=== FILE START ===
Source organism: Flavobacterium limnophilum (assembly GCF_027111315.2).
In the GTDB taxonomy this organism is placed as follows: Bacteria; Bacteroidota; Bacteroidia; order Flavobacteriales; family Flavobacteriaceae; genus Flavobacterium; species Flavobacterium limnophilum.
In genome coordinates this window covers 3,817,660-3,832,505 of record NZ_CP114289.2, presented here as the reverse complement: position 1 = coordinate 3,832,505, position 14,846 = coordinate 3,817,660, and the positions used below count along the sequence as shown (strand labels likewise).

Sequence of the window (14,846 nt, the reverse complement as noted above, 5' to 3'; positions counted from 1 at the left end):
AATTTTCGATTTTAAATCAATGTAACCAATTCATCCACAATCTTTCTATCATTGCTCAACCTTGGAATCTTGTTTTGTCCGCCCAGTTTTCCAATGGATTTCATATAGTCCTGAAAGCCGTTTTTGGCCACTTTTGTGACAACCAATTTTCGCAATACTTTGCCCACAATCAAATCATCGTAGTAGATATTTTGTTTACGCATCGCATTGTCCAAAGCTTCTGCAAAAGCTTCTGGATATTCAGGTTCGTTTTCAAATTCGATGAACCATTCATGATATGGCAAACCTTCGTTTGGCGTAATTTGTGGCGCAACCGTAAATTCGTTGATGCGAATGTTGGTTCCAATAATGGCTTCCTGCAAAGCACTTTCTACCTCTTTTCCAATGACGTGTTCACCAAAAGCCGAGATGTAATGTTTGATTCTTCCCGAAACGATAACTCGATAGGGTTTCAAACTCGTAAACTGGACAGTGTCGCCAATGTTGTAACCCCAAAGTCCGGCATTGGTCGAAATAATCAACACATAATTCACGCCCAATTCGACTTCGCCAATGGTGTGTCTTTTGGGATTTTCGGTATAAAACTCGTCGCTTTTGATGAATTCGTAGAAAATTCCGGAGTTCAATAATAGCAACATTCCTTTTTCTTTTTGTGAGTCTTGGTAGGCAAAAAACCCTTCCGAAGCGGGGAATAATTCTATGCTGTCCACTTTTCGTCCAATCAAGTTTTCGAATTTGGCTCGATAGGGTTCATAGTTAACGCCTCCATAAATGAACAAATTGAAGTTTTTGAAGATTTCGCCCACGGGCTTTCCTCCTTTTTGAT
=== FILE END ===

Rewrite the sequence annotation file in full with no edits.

Source organism: Flavobacterium limnophilum (assembly GCF_027111315.2).
In the GTDB taxonomy this organism is placed as follows: Bacteria; Bacteroidota; Bacteroidia; order Flavobacteriales; family Flavobacteriaceae; genus Flavobacterium; species Flavobacterium limnophilum.
In genome coordinates this window covers 3,817,660-3,832,505 of record NZ_CP114289.2, presented here as the reverse complement: position 1 = coordinate 3,832,505, position 14,846 = coordinate 3,817,660, and the positions used below count along the sequence as shown (strand labels likewise).

Sequence of the window (14,846 nt, the reverse complement as noted above, 5' to 3'; positions counted from 1 at the left end):
AATTTTCGATTTTAAATCAATGTAACCAATTCATCCACAATCTTTCTATCATTGCTCAACCTTGGAATCTTGTTTTGTCCGCCCAGTTTTCCAATGGATTTCATATAGTCCTGAAAGCCGTTTTTGGCCACTTTTGTGACAACCAATTTTCGCAATACTTTGCCCACAATCAAATCATCGTAGTAGATATTTTGTTTACGCATCGCATTGTCCAAAGCTTCTGCAAAAGCTTCTGGATATTCAGGTTCGTTTTCAAATTCGATGAACCATTCATGATATGGCAAACCTTCGTTTGGCGTAATTTGTGGCGCAACCGTAAATTCGTTGATGCGAATGTTGGTTCCAATAATGGCTTCCTGCAAAGCACTTTCTACCTCTTTTCCAATGACGTGTTCACCAAAAGCCGAGATGTAATGTTTGATTCTTCCCGAAACGATAACTCGATAGGGTTTCAAACTCGTAAACTGGACAGTGTCGCCAATGTTGTAACCCCAAAGTCCGGCATTGGTCGAAATAATCAACACATAATTCACGCCCAATTCGACTTCGCCAATGGTGTGTCTTTTGGGATTTTCGGTATAAAACTCGTCGCTTTTGATGAATTCGTAGAAAATTCCGGAGTTCAATAATAGCAACATTCCTTTTTCTTTTTGTGAGTCTTGGTAGGCAAAAAACCCTTCCGAAGCGGGGAATAATTCTATGCTGTCCACTTTTCGTCCAATCAAGTTTTCGAATTTGGCTCGATAGGGTTCATAGTTAACGCCTCCATAAATGAACAAATTGAAGTTTTTGAAGATTTCGCCCACGGGCTTTCCTCCTTTTTGAT